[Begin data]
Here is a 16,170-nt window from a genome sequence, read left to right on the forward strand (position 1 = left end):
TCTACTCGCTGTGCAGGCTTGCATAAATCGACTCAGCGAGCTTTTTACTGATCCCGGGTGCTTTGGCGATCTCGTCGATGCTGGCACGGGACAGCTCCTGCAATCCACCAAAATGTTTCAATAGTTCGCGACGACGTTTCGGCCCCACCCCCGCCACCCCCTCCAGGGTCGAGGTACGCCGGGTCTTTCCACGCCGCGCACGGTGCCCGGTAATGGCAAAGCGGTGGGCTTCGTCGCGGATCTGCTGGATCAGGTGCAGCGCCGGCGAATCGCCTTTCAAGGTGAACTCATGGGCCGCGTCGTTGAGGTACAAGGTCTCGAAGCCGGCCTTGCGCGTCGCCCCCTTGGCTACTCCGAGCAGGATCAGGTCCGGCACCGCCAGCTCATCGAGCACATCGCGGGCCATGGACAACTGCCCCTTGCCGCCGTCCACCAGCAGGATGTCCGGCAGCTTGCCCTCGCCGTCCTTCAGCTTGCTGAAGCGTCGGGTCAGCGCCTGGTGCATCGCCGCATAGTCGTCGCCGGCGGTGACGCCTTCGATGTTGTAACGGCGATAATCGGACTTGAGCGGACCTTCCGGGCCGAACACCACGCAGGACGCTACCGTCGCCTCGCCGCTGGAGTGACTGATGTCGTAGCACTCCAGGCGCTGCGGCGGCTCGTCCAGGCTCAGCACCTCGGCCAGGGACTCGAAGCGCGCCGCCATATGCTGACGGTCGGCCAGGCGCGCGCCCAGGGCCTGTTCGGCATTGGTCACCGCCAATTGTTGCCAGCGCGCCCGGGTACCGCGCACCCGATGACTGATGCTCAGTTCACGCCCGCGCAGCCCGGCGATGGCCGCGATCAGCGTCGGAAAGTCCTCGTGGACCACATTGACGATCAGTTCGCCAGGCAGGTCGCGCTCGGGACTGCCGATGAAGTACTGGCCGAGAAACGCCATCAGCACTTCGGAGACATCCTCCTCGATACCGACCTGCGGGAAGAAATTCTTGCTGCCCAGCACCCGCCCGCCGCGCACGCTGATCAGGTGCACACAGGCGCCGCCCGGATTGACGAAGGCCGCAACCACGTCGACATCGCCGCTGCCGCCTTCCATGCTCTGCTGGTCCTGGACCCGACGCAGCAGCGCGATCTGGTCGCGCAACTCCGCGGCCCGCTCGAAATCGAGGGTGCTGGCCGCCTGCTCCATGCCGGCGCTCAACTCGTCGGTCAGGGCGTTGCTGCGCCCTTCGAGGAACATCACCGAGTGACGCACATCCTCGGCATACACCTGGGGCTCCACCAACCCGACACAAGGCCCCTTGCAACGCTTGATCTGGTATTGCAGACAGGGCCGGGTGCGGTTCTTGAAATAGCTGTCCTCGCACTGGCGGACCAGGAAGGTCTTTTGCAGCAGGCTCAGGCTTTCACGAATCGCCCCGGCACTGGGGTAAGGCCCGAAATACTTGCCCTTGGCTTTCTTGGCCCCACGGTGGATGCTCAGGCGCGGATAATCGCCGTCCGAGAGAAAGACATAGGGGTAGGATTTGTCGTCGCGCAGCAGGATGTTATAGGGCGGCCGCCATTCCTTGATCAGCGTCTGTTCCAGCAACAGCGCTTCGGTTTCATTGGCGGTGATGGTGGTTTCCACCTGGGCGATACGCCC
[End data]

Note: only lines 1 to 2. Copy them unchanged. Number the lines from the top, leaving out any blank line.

Here is a 16,170-nt window from a genome sequence, read left to right on the forward strand (position 1 = left end):
TCTACTCGCTGTGCAGGCTTGCATAAATCGACTCAGCGAGCTTTTTACTGATCCCGGGTGCTTTGGCGATCTCGTCGATGCTGGCACGGGACAGCTCCTGCAATCCACCAAAATGTTTCAATAGTTCGCGACGACGTTTCGGCCCCACCCCCGCCACCCCCTCCAGGGTCGAGGTACGCCGGGTCTTTCCACGCCGCGCACGGTGCCCGGTAATGGCAAAGCGGTGGGCTTCGTCGCGGATCTGCTGGATCAGGTGCAGCGCCGGCGAATCGCCTTTCAAGGTGAACTCATGGGCCGCGTCGTTGAGGTACAAGGTCTCGAAGCCGGCCTTGCGCGTCGCCCCCTTGGCTACTCCGAGCAGGATCAGGTCCGGCACCGCCAGCTCATCGAGCACATCGCGGGCCATGGACAACTGCCCCTTGCCGCCGTCCACCAGCAGGATGTCCGGCAGCTTGCCCTCGCCGTCCTTCAGCTTGCTGAAGCGTCGGGTCAGCGCCTGGTGCATCGCCGCATAGTCGTCGCCGGCGGTGACGCCTTCGATGTTGTAACGGCGATAATCGGACTTGAGCGGACCTTCCGGGCCGAACACCACGCAGGACGCTACCGTCGCCTCGCCGCTGGAGTGACTGATGTCGTAGCACTCCAGGCGCTGCGGCGGCTCGTCCAGGCTCAGCACCTCGGCCAGGGACTCGAAGCGCGCCGCCATATGCTGACGGTCGGCCAGGCGCGCGCCCAGGGCCTGTTCGGCATTGGTCACCGCCAATTGTTGCCAGCGCGCCCGGGTACCGCGCACCCGATGACTGATGCTCAGTTCACGCCCGCGCAGCCCGGCGATGGCCGCGATCAGCGTCGGAAAGTCCTCGTGGACCACATTGACGATCAGTTCGCCAGGCAGGTCGCGCTCGGGACTGCCGATGAAGTACTGGCCGAGAAACGCCATCAGCACTTCGGAGACATCCTCCTCGATACCGACCTGCGGGAAGAAATTCTTGCTGCCCAGCACCCGCCCGCCGCGCACGCTGATCAGGTGCACACAGGCGCCGCCCGGATTGACGAAGGCCGCAACCACGTCGACATCGCCGCTGCCGCCTTCCATGCTCTGCTGGTCCTGGACCCGACGCAGCAGCGCGATCTGGTCGCGCAACTCCGCGGCCCGCTCGAAATCGAGGGTGCTGGCCGCCTGCTCCATGCCGGCGCTCAACTCGTCGGTCAGGGCGTTGCTGCGCCCTTCGAGGAACATCACCGAGTGACGCACATCCTCGGCATACACCTGGGGCTCCACCAACCCGACACAAGGCCCCTTGCAACGCTTGATCTGGTATTGCAGACAGGGCCGGGTGCGGTTCTTGAAATAGCTGTCCTCGCACTGGCGGACCAGGAAGGTCTTTTGCAGCAGGCTCAGGCTTTCACGAATCGCCCCGGCACTGGGGTAAGGCCCGAAATACTTGCCCTTGGCTTTCTTGGCCCCACGGTGGATGCTCAGGCGCGGATAATCGCCGTCCGAGAGAAAGACATAGGGGTAGGATTTGTCGTCGCGCAGCAGGATGTTATAGGGCGGCCGCCATTCCTTGATCAGCGTCTGTTCCAGCAACAGCGCTTCGGTTTCATTGGCGGTGATGGTGGTTTCCACCTGGGCGATACGCCC